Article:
• Any individual dog may be a good, loving pet, even though its breed is considered to be likely to bite. A responsible owner can win the love and respect of a dog, no matter its breed. One cannot look at an individual dog, recognize its breed, and then state whether or not it is going to attack. 





  •  But, You Must Consider This Information Relating to Pit Bulls and Rottweilers


    2011 Statistics


    • 31 U.S. fatal dog attacks occurred in 2011. Despite being regulated in Military Housing areas and over 650 U.S. cities, pit bulls led these attacks accounting for 71% (22). Pit bulls make up less than 5% of the total U.S. dog population.

    2011 data from Animal People

    (More Adoptions Will Not End Shelter Killing of Pit Bulls, by Merritt Clifton, Animal People, October 2011) scales back the total population of pit bulls from 5%

    (Decade of Adoption Focus Fails to Reduce Shelter Killing, by Merritt Clifton, Animal People, July/August 2009) to less than 5%, specifically to 3.3% of the total U.S. dog population.

    • Notably in 2011, adult victims of fatal pit bull attacks more than doubled the number of child victims. Of the 22 total pit bull victims, 68% (15) fell between the ages of 32 to 76, and 32% (7) were ages 5 years and younger.

    • The year 2011 also marks an increase in pet pit bulls killing their owners. Of the 8 total instances this year in which a family dog inflicted fatal injury to its primary caretaker, the dog's owner, 88% (7) involved pet pit bulls.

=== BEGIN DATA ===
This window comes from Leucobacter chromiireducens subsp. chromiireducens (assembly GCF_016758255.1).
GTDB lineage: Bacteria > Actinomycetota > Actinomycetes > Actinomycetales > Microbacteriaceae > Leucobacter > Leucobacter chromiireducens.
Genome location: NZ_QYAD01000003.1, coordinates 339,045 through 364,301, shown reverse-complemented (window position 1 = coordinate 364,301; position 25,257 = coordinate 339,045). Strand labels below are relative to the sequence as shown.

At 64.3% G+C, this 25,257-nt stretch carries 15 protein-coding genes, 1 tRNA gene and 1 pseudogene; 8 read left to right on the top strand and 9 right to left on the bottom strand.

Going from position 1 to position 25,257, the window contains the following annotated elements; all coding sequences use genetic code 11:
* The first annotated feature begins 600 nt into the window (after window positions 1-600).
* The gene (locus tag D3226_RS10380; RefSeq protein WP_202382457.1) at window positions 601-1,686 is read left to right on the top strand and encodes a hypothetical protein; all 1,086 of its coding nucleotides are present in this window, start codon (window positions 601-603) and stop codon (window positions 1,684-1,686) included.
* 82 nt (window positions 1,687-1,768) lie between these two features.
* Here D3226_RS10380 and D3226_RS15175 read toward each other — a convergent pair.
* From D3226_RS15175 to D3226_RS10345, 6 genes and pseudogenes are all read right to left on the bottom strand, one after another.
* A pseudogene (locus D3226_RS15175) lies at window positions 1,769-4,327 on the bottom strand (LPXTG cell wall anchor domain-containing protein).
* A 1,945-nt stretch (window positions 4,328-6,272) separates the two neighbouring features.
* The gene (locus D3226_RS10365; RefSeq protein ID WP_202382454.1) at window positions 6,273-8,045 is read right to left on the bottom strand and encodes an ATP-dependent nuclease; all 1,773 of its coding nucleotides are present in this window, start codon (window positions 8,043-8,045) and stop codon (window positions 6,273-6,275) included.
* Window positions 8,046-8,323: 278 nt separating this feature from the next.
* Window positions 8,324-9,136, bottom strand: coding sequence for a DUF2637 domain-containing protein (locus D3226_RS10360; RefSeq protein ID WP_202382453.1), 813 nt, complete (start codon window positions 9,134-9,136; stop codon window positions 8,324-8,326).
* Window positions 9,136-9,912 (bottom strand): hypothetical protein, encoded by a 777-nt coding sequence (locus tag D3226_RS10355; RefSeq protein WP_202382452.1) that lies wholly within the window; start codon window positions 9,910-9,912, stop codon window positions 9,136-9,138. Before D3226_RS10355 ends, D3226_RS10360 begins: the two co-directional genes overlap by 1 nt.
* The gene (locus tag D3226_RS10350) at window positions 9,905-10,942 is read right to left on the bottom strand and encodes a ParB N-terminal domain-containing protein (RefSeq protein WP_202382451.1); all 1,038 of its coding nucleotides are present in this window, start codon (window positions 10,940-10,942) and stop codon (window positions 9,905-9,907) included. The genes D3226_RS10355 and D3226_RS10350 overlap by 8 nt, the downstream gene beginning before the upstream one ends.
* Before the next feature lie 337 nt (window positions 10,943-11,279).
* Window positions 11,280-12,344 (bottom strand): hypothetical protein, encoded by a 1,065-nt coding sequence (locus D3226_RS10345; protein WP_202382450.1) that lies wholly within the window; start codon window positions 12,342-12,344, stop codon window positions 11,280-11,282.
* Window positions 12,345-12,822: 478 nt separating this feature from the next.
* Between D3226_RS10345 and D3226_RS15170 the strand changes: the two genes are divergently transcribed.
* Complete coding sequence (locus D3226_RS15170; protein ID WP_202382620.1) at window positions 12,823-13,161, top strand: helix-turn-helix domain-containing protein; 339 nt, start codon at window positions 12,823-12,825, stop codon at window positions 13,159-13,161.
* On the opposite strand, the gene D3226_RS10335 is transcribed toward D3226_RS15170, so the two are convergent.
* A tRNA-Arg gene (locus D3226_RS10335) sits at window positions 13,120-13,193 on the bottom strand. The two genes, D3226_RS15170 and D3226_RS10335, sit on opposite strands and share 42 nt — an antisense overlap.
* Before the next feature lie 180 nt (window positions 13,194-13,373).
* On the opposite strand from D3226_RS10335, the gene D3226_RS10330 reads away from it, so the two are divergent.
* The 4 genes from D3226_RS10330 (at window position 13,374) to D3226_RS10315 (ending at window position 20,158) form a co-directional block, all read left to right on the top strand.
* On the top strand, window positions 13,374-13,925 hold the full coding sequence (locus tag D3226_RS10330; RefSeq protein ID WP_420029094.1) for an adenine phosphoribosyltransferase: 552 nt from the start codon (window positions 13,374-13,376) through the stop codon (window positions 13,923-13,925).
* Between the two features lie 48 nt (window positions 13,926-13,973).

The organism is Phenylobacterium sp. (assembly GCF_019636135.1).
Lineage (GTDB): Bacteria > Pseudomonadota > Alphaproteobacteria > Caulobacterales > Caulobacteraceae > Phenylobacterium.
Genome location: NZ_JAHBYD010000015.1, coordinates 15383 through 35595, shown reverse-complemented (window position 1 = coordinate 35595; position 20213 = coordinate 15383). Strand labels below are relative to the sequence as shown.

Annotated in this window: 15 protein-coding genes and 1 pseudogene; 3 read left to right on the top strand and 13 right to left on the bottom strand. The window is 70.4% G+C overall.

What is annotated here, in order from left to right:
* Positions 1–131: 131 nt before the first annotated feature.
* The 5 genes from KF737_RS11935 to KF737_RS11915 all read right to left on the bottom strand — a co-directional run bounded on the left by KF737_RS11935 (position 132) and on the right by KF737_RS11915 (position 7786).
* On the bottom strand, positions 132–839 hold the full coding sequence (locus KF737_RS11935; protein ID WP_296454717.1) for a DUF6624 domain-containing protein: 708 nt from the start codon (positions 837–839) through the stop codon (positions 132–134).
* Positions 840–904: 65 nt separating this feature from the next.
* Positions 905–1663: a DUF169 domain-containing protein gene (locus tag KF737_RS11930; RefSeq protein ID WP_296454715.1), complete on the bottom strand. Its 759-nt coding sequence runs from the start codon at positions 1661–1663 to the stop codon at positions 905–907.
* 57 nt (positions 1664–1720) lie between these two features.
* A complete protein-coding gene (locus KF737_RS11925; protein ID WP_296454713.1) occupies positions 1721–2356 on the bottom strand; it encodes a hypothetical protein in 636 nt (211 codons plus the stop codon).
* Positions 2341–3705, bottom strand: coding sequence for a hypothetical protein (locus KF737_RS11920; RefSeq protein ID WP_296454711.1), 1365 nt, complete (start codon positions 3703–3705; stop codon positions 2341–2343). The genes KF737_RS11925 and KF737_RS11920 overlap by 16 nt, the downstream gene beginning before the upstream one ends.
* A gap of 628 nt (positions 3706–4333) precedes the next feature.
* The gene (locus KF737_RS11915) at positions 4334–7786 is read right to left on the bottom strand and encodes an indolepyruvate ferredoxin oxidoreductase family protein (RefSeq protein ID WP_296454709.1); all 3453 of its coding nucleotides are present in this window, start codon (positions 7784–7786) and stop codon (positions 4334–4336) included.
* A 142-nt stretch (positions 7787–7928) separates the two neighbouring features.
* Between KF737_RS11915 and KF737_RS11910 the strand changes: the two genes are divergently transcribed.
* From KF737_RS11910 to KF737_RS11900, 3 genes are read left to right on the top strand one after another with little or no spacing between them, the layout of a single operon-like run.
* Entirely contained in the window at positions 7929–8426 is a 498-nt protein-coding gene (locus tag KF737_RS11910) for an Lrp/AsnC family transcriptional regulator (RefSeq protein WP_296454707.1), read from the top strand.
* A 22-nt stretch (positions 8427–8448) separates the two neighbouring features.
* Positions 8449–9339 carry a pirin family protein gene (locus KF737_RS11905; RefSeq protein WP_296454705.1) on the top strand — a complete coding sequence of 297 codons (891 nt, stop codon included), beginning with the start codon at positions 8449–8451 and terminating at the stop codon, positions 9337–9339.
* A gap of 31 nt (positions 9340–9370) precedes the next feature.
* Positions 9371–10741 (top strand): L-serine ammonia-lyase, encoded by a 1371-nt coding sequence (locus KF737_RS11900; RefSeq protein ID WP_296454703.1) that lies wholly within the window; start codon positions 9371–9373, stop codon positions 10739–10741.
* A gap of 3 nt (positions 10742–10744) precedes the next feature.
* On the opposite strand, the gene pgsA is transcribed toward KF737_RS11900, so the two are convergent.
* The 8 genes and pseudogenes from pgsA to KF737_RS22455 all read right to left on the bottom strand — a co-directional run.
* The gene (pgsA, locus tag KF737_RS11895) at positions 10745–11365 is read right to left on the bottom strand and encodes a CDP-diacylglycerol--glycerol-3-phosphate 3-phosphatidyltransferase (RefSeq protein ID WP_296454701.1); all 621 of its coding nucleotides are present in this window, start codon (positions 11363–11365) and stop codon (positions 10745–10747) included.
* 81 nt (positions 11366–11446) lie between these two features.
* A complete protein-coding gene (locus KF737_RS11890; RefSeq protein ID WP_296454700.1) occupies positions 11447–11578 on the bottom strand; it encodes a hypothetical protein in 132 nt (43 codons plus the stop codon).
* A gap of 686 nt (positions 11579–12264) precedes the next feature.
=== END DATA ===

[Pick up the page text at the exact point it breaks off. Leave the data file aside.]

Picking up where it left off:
• Together, pit bulls (22) and rottweilers (4), the number two lethal dog breed, accounted for 84% of all fatal attacks in 2011. In the 7-year period from 2005 to 2011, this same combination accounted for 74% (157) of the total recorded deaths (213).

    • The breakdown between pit bulls and rottweilers is substantial over this 7-year period. From 2005 to 2011, pit bulls killed 128 Americans, about one citizen every 20 days, versus rottweilers, which killed 29; about one citizen every 88 days.

    • Annual data from 2011 shows that 58% (18) of the attacks occurred to adults (21 years and older) and 42% (13) occurred to children (11 years and younger). Of the children, 62% (8) occurred to ages 1 and younger.

    • 2011 data also shows that 39% (12) of the fatal incidents involved more than one dog; 26% (8) involved breeding on the dog owner's property either actively or in the recent past, and 6% (2) involved tethered dogs, down from 9% in 2010 and 19% in 2009.

    • Dog ownership information for 2011 shows that family dogs comprised 65% (20) of the attacks that resulted in death; 74% (23) of all incidents occurred on the dog owner's property and 29% (9) resulted in criminal charges, up from 15% in 2010.

    • The states of California and Texas led fatalities in 2011, each with 4 deaths; pit bulls and their mixes contributed to 88% (7) of the 8 deaths. North Carolina, New Mexico, South Carolina and Virginia each incurred 2 deaths.